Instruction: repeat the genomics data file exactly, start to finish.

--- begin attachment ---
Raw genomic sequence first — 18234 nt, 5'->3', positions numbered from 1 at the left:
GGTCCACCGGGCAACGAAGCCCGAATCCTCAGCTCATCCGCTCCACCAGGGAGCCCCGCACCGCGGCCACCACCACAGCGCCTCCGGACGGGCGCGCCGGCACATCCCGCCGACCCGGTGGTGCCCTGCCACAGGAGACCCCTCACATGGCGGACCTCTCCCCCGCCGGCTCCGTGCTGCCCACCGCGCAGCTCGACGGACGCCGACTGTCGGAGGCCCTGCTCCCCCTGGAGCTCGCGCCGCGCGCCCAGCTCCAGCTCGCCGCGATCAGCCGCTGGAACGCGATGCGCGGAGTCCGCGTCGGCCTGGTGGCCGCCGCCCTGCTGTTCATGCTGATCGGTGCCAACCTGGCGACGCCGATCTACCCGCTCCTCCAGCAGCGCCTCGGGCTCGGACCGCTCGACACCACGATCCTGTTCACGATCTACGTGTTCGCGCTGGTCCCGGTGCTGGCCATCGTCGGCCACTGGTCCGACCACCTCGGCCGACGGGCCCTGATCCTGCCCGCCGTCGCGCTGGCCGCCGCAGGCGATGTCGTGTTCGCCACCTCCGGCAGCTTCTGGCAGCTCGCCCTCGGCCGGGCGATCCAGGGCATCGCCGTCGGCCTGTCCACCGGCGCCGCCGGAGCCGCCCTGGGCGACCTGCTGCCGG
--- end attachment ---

Raw genomic sequence first — 18234 nt, 5'->3', positions numbered from 1 at the left:
GGTCCACCGGGCAACGAAGCCCGAATCCTCAGCTCATCCGCTCCACCAGGGAGCCCCGCACCGCGGCCACCACCACAGCGCCTCCGGACGGGCGCGCCGGCACATCCCGCCGACCCGGTGGTGCCCTGCCACAGGAGACCCCTCACATGGCGGACCTCTCCCCCGCCGGCTCCGTGCTGCCCACCGCGCAGCTCGACGGACGCCGACTGTCGGAGGCCCTGCTCCCCCTGGAGCTCGCGCCGCGCGCCCAGCTCCAGCTCGCCGCGATCAGCCGCTGGAACGCGATGCGCGGAGTCCGCGTCGGCCTGGTGGCCGCCGCCCTGCTGTTCATGCTGATCGGTGCCAACCTGGCGACGCCGATCTACCCGCTCCTCCAGCAGCGCCTCGGGCTCGGACCGCTCGACACCACGATCCTGTTCACGATCTACGTGTTCGCGCTGGTCCCGGTGCTGGCCATCGTCGGCCACTGGTCCGACCACCTCGGCCGACGGGCCCTGATCCTGCCCGCCGTCGCGCTGGCCGCCGCAGGCGATGTCGTGTTCGCCACCTCCGGCAGCTTCTGGCAGCTCGCCCTCGGCCGGGCGATCCAGGGCATCGCCGTCGGCCTGTCCACCGGCGCCGCCGGAGCCGCCCTGGGCGACCTGCTGCCGG